Nowadays, media is a way of communication, a source of knowledge and education. Journalism and media should be forward to qualified information gathering and to the distribution of facts. However, today we observe rather opinions than facts. It happens because of the overabundance of information resources and easy access to social media where everyone has the opportunity to share his/her opinion. The paradox is that in order to reduce time of news searching people listen to and really on the several opinion bullhorns. Undoubtedly, they not only help you to understand news in detail but also they inflict you with their own opinions, just satisfying your confirmation bias and thought patterns. In the worst case, they may even desinformate you. In order to analyze media content personally, develop critical thinking and search skills we need media literacy.
In this article Nota Bene Journal will tell you:
- What media literacy is and how to
eatuse it on a daily basis;
- How media controls your opinions and actions (spoiler by biases);
- Hints how to recognize fake news.
What is media literacy
People are bombarded with messages whether online, on television or in newspaper. Media literacy explains how messages can be interpreted, what is their purpose and effect on people’s minds and decisions.
Media literacy is an ability to read, evaluate, analyze and create media messages.1
The main idea of media literacy is fact-checking of information that you consume and not to trust media blindly. So, you should search for different resources of information to be fully aware of the situation to create your own opinion on an issue. Use the media as a tool for information and not a basis to make decisions specifically on somebody else’s thoughts.
The easiest and the most effective way to analyze media messages is to ask the right questions. These 5 questions will help you to understand the real purpose of a media message and to decide whether it is reliable or not:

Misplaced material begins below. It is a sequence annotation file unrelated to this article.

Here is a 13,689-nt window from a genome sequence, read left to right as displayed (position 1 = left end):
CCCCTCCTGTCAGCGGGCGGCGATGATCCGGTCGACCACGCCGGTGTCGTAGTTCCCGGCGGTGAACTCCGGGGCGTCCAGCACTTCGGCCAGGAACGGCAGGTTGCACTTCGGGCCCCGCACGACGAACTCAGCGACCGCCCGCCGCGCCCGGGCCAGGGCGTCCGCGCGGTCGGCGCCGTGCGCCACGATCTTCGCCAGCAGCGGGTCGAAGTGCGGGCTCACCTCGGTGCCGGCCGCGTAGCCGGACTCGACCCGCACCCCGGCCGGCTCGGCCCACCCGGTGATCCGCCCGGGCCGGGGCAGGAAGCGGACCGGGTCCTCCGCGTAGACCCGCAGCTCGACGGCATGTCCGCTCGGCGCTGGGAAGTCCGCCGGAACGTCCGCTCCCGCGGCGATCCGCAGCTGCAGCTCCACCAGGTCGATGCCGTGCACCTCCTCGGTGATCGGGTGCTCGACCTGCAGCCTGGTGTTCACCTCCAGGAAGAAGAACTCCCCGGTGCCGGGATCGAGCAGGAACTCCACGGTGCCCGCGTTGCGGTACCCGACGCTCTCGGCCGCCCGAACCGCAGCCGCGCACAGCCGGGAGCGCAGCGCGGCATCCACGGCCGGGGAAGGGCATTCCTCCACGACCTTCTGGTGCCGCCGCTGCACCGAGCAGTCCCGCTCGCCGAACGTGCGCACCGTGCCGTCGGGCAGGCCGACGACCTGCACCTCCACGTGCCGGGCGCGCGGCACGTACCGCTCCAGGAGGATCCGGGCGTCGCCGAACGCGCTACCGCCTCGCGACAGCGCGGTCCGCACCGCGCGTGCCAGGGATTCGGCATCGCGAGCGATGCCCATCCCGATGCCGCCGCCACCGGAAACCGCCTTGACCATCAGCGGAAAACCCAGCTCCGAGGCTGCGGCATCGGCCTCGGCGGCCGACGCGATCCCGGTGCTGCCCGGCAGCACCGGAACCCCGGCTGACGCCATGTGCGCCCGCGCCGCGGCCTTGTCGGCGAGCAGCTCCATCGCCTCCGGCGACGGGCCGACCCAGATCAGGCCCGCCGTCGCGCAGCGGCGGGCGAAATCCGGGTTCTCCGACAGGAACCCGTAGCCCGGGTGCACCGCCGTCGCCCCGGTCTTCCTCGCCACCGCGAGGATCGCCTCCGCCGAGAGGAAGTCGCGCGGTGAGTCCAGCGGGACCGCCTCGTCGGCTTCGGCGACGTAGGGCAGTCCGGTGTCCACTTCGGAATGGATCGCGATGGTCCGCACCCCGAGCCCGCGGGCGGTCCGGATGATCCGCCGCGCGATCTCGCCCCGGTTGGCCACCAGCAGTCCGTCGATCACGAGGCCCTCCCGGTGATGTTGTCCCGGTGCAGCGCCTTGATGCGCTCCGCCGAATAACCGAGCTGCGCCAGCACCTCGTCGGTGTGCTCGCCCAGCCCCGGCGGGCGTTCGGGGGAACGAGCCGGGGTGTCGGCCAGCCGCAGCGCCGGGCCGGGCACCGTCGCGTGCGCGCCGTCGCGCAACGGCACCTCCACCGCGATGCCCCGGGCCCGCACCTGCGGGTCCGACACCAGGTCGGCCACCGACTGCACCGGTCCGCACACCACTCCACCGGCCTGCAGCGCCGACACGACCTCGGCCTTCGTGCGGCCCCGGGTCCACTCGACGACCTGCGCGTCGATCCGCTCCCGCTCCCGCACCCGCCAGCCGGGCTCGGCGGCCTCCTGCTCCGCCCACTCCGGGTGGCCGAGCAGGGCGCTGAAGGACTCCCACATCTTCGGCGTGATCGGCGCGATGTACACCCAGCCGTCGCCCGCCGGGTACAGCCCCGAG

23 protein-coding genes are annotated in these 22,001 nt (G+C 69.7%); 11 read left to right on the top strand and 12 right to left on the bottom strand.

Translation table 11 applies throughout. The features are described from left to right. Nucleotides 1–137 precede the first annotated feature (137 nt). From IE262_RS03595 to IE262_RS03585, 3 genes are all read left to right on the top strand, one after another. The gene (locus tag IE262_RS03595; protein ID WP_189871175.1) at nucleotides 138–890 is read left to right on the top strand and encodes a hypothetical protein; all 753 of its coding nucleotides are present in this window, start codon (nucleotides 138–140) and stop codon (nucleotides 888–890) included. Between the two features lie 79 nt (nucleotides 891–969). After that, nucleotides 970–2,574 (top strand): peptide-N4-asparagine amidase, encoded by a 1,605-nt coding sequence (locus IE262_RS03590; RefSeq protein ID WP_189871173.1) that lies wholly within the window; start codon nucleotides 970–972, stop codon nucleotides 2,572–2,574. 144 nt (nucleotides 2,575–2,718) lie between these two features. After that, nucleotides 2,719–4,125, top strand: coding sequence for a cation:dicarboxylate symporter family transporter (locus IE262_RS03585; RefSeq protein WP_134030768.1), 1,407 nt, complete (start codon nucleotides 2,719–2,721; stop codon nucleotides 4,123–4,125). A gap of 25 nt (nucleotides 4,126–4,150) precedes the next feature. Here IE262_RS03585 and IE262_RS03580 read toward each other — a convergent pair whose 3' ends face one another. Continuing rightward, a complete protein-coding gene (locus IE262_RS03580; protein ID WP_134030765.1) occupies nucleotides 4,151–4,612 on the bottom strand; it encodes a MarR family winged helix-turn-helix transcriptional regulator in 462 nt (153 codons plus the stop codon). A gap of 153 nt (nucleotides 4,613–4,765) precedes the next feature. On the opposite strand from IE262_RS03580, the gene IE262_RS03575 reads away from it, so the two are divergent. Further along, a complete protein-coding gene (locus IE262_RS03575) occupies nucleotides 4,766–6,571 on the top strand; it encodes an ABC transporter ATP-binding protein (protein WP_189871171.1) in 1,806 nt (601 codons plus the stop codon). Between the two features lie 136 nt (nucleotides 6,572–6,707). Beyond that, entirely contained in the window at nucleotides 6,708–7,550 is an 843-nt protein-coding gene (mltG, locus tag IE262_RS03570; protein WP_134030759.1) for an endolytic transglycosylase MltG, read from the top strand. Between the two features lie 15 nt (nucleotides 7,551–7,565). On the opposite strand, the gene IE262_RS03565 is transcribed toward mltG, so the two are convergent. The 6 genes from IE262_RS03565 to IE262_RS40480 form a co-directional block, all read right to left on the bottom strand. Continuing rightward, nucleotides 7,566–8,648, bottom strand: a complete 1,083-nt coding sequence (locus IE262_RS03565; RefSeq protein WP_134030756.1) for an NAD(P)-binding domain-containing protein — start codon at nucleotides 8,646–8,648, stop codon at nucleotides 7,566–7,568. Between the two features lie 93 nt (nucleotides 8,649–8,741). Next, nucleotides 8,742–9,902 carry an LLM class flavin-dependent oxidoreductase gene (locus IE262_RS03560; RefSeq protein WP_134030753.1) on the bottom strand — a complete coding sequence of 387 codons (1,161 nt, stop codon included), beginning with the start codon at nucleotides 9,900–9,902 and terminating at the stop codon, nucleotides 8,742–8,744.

- Who created this message?
- Which techniques (bright pictures, catchy headings, rhetoric of program’s host, etc.) were used to attract my attention?
- How might other people understand or interpret this message differently from me?
- What points of view and values are included or omitted from this message? Think about what organization could create or pay for the message.
- Why was this message sent?
Media literacy teaches you to think critically about the information. Such skills as asking relevant questions, exploring multiple viewpoints, making decisions personally are important not only for media literacy but also for your daily life.
Now let’s talk about bias — a fact that information is not correct because of the method used in collecting or presenting it2. If the message shows news, an opinion about something that is not based on all of the facts it is biased. Bias usually occurs when the media supports or attacks a particular political party, candidate, or ideology. Also, it is a systematic error in the field of science and technology.
There are 3 main types of media bias:
- Bias by omission: avoiding coverage of a story; one-sided story (only one point of view is presented);
- Bias by placement: unimportant message on important place, for example, entertainment message is on the 1st page of a newspaper while a really important news is on the last page, so most of the people do not see it;
- Bias by spin3 come from pundits or from using words with negative/positive connotation.
If bias is correctly recognized it can be easily overcomed.
Remember staying away from information that does not align with your attitude is a huge mistake as you probably have incomplete picture of the world, can easily get cheated and create echo chamber
How can I become media literate and recognize fake news
- Ask questions that we introduced above and think critically;
- Determine which bias is used
- If you see bias by omission, ask what point of view were omitted from the message and use several media resources;
- If it is bias by placement, think about the importance of the message for you or society in the current time. Only you (not media) decide which articles and reports to consume;
- If it is bias by spin, ask weather this message want you to have a positive or negative opinion about the topic. Search for facts not opinions, check qualification of the pundit who gives his/her opinion on a problem, he/she may be a fake export.
- If such techniques as appeal to the majority, irrelevant reference to the experience of others (e.g.: Everything is bad there. Comparing with them, here everything is good.) are used it is a great chance that it is a fake news.
Try to adhere the principles of media literacy: find relevant and credible resources, fact-check it and share verified information.
In 2020 we must be especially responsible for media consumption and distribution of the news!
Автор: Мария Кучеренко
Редактор: Элен Гаврилова